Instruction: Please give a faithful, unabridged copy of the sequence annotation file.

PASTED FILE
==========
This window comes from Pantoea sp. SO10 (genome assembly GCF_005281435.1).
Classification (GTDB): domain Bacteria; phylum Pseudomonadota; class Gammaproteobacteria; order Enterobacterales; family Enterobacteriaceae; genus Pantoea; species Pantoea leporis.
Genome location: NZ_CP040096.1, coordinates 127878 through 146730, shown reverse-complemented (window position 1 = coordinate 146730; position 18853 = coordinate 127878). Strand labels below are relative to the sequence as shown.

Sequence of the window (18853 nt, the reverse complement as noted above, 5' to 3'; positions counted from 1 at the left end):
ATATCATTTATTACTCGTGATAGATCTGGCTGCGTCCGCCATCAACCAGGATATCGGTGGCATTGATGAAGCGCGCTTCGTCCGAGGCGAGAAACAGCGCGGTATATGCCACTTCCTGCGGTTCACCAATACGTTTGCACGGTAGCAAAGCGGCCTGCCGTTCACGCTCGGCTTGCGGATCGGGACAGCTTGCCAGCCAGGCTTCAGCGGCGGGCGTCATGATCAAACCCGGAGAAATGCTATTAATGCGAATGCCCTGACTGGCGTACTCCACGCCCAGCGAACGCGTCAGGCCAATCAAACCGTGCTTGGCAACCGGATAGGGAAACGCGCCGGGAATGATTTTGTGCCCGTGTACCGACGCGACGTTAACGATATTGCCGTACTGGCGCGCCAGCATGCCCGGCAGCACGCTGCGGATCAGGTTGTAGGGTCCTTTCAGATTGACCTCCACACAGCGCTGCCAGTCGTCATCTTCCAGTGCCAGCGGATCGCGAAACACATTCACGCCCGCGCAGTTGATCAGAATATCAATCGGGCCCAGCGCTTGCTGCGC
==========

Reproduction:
This window comes from Pantoea sp. SO10 (genome assembly GCF_005281435.1).
Classification (GTDB): domain Bacteria; phylum Pseudomonadota; class Gammaproteobacteria; order Enterobacterales; family Enterobacteriaceae; genus Pantoea; species Pantoea leporis.
Genome location: NZ_CP040096.1, coordinates 127878 through 146730, shown reverse-complemented (window position 1 = coordinate 146730; position 18853 = coordinate 127878). Strand labels below are relative to the sequence as shown.

Sequence of the window (18853 nt, the reverse complement as noted above, 5' to 3'; positions counted from 1 at the left end):
ATATCATTTATTACTCGTGATAGATCTGGCTGCGTCCGCCATCAACCAGGATATCGGTGGCATTGATGAAGCGCGCTTCGTCCGAGGCGAGAAACAGCGCGGTATATGCCACTTCCTGCGGTTCACCAATACGTTTGCACGGTAGCAAAGCGGCCTGCCGTTCACGCTCGGCTTGCGGATCGGGACAGCTTGCCAGCCAGGCTTCAGCGGCGGGCGTCATGATCAAACCCGGAGAAATGCTATTAATGCGAATGCCCTGACTGGCGTACTCCACGCCCAGCGAACGCGTCAGGCCAATCAAACCGTGCTTGGCAACCGGATAGGGAAACGCGCCGGGAATGATTTTGTGCCCGTGTACCGACGCGACGTTAACGATATTGCCGTACTGGCGCGCCAGCATGCCCGGCAGCACGCTGCGGATCAGGTTGTAGGGTCCTTTCAGATTGACCTCCACACAGCGCTGCCAGTCGTCATCTTCCAGTGCCAGCGGATCGCGAAACACATTCACGCCCGCGCAGTTGATCAGAATATCAATCGGGCCCAGCGCTTGCTGCGC